December 15, 2023 • Featured Resource
Fee Cap Legislation Across the Country
In 2023, the big third party delivery companies worked hard to repeal and weaken fee cap legislation that was meant to protect local restaurants in cities across the country. Beware of similar legislation to the bills below going into 2024. If you see this in your city or states, please reach out so we can find ways to advocate for your business.
In November, New Jersey state legislators introduced a bill aiming to restrict service fees imposed on restaurants by third-party food takeout and delivery applications. The proposed bill would set a maximum limit of 20 percent on service fees for individual orders, but also permit third party delivery platforms to charge an additional 5 percent to access additional ‘optional’ advertising, products, and services.
~Why it Matters~
Despite the appearance of progress in reducing service fees, fees as high as this legislation proves detrimental to restaurants.A service fee range of 20 to 25 percent is unsustainable and cuts into thin margins for small restaurants. The option to pay for access to additional marketing services is highly inequitable and punishes smaller restaurants that do not have the resources to pay higher fees. Restaurants that choose not to pay these ‘optional’ fees see their order volume and revenues plummet because the big third party delivery companies are pay-to-play marketplaces and have the power to manipulate their algorithms to reward restaurants that pay more and penalize restaurants that pay the minimum.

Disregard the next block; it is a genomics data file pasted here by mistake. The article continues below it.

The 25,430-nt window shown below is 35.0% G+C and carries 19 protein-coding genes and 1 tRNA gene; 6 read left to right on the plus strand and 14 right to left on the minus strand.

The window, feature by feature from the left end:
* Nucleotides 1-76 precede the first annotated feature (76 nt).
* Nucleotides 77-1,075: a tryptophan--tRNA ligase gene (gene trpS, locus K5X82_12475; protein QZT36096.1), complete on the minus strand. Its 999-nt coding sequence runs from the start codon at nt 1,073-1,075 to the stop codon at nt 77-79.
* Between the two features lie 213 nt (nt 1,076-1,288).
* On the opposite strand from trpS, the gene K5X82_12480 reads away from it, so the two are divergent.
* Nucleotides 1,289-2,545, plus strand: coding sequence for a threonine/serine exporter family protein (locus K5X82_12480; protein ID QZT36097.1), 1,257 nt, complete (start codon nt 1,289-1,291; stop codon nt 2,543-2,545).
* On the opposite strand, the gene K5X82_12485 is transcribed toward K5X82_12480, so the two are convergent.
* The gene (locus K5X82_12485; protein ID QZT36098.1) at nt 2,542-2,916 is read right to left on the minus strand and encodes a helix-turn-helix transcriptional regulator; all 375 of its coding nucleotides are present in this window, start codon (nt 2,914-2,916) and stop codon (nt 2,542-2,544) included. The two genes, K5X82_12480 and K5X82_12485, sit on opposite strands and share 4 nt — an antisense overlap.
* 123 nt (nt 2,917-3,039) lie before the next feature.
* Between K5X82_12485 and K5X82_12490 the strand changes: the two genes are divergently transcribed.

Elizabeth, New Jersey:
In September, Grubhub submitted a letter to the City of Elizabeth encouraging the city to allow its temporary cap on commissions that third-party delivery companies may charge to expire.
~Why it Matters~
While fee transparency is ideal, allowing these caps on commissions to expire enables third party delivery companies such as Grubhub to impose exorbitant fees on restaurants. Adopting fee transparency policies and removing the option to pay extra for marketing is crucial in leveling the playing field and supporting restaurants across the country.
Doordash Sued for Unethical Fees:
Earlier this year, Doordash was hit with a $1 billion lawsuit for imposing higher fees on Apple phone users then Android users. Although Doordash denies these allegations, screenshots of orders from the app display the differences between Apple user and Android user fees. The suit also alleged that DoorDash purposefully sends customers’ orders to restaurants located farther away to trigger extra fees that are associated with ordering from outside one’s “normal delivery areas” or “delivery radius.”
~Why it Matters~
Doordash regularly abuses the lack of fee transparency required by adding high and hidden fees under the guise of “service” fees. This deceptive practice is not unique to Doordash; major third-party delivery companies similarly take advantage of both customers and restaurants with these concealed fees.
Instead of imposing fee limits, we strongly recommend fee transparency as a key regulatory measure for third-party delivery platforms. Fee transparency ensures delivery companies cannot hide the true cost of their services. These policies grant customers, restaurants, and drivers a comprehensive breakdown of all fees, empowering consumers to make informed choices about the platforms they choose.